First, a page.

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Nursing homes with most COVID-19 cases have history of infection control problems

Diana Bortle said she has been anxious ever since finding out her mother Shirley tested positive for COVID-19.

Shirley Cliff is one of 52 positive cases associated with Manorcare Nursing and Rehabilitation in Naples.

The facility has more cases than any other in Collier County and the second-highest number of cases in Southwest Florida.

Sixteen of the nursing homes and assisted living facilities in Southwest Florida that have had at least one case of COVID-19 have something else in common: a deficiency for infection control found in the past year.

WINK News reviewed nursing home data from the centers for Medicaid studies and found sixteen places given the same deficiency tag: “Provide and implement an infection prevention and control program.”

A facility in Fort Myers that received this deficiency in July, is now reporting 76 cases of COVID-19 according to the Department of Health.

A Charlotte county nursing home cited in March 2019, has 49 COVID-19 Cases.

At the Manorcare facility where Bortle’s mother Shirley is staying in Naples, five residents who contracted the virus died.

A review of Manorcare’s January inspection report from the Agency on Healthcare Administration stated that the facility was not minimizing the risk of waterborne pathogens. It also reported that Manorcare staff was not transporting linens in a way to prevent the spread of infection and employees were not using personal protective equipment when handling contaminated waste.

Government records indicate Manorcare corrected problems by February.

A Manorcare spokesperson said by email: “this center does not have any infection control issues.”

In fact, the government data shows that all 16 facilities that WINK News located with this deficiency reported correcting their problems.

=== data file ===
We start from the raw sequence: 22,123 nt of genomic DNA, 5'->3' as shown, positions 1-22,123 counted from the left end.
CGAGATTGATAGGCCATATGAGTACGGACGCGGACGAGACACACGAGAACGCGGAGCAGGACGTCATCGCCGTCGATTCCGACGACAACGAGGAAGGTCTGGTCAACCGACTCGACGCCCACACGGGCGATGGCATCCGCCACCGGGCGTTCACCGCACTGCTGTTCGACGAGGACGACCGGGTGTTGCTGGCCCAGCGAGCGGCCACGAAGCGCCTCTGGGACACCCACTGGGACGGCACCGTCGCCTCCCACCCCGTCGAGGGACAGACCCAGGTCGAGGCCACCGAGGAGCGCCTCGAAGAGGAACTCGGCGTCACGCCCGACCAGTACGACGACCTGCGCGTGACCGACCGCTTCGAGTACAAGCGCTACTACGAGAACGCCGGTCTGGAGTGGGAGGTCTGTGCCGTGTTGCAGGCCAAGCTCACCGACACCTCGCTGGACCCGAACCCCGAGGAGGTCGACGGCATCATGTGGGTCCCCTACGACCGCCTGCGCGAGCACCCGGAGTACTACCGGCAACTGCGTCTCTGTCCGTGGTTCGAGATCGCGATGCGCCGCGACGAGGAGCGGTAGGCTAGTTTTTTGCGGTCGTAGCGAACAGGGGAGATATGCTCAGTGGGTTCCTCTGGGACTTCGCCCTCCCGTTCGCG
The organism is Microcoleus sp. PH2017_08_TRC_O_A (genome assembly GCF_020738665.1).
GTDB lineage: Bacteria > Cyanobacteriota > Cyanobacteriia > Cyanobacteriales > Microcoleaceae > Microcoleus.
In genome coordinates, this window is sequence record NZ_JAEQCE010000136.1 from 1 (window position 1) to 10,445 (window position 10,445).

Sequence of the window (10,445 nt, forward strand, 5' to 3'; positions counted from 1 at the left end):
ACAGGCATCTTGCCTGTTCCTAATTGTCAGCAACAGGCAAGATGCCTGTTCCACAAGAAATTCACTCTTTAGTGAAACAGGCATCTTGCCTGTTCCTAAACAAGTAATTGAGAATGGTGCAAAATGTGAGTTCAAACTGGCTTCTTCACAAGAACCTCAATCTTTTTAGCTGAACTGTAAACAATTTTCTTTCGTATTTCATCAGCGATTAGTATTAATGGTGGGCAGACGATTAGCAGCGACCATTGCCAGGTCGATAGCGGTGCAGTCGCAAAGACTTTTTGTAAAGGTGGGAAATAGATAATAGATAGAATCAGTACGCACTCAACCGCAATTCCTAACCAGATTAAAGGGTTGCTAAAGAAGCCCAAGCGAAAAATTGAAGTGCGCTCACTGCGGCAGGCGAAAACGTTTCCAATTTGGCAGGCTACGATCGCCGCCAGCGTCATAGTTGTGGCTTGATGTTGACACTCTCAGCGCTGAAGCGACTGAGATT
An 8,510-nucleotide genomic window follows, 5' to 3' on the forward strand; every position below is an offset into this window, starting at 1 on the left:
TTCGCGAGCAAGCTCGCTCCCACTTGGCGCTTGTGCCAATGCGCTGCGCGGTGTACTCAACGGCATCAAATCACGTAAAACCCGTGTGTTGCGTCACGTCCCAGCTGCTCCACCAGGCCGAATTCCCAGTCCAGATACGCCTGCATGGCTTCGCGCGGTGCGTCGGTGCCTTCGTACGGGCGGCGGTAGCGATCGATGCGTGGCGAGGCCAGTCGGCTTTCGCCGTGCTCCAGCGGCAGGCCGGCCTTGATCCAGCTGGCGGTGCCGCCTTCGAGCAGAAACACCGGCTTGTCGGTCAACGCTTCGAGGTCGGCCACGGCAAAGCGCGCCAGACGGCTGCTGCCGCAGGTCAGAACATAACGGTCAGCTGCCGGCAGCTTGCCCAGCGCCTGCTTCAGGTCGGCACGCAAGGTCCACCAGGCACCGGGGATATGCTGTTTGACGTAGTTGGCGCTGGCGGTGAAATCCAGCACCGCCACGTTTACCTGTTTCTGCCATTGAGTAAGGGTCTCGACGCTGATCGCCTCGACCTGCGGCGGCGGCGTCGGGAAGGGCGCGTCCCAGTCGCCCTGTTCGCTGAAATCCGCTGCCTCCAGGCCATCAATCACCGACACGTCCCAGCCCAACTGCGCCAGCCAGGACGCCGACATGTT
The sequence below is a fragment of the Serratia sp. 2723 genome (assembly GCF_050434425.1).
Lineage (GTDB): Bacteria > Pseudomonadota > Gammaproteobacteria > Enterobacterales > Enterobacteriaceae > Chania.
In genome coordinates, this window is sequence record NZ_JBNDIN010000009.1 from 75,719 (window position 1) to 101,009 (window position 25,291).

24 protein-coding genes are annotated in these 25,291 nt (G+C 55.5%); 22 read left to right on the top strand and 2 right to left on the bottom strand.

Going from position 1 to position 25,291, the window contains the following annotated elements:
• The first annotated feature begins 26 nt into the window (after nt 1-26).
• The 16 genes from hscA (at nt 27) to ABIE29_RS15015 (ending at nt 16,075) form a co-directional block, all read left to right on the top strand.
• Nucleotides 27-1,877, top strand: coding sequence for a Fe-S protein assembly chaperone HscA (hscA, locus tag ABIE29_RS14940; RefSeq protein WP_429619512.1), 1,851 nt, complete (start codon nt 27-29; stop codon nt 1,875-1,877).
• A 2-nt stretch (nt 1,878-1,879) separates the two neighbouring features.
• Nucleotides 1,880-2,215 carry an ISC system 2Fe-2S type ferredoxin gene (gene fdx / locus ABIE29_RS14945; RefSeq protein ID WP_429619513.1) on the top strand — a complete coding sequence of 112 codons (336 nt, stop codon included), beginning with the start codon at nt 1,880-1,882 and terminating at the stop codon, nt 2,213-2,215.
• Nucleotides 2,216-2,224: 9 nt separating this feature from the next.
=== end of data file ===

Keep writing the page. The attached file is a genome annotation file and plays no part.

Bortle questioned whether or not that actually happened at Manorcare.

“They might have had a plan, but did they implement it? It doesn’t look like they implemented it from all of the COVID cases that they’ve had,” she said.

Dallas based medical malpractice attorney Kay Van Wey said nursing homes having a problem with the coronavirus most likely already had a problem with infection control.

“The question I would have in (Cliff’s) case, is how was she exposed? Was she exposed because it just couldn’t be helped or was she exposed because the nursing home didn’t follow proper infection control procedures,” said Van Wey.

The first case at the Naples Manorcare facility was April 10.

But according to the Department of Health, the facility waited three days to have other residents at the facility tested.

Bortle said her mother was not tested until late April and it took even longer to test 100 percent of the residents, according to information relayed to her from Manorcare.

“We have been symptom monitoring and checking since March. Any patients with symptoms, we would test,” wrote Julie Beckert, a spokesperson for Manorcare.

“Now tests are much more readily available, and the department of health did select our Naples center to have full house testing. The Department of Health used the national guard to do the testing. We 100 percent support full house testing wherever we can get the supplies to do it. It helps us understand what is happening in the center and react quicker,” she said.

Reporter:Lauren Sweeney
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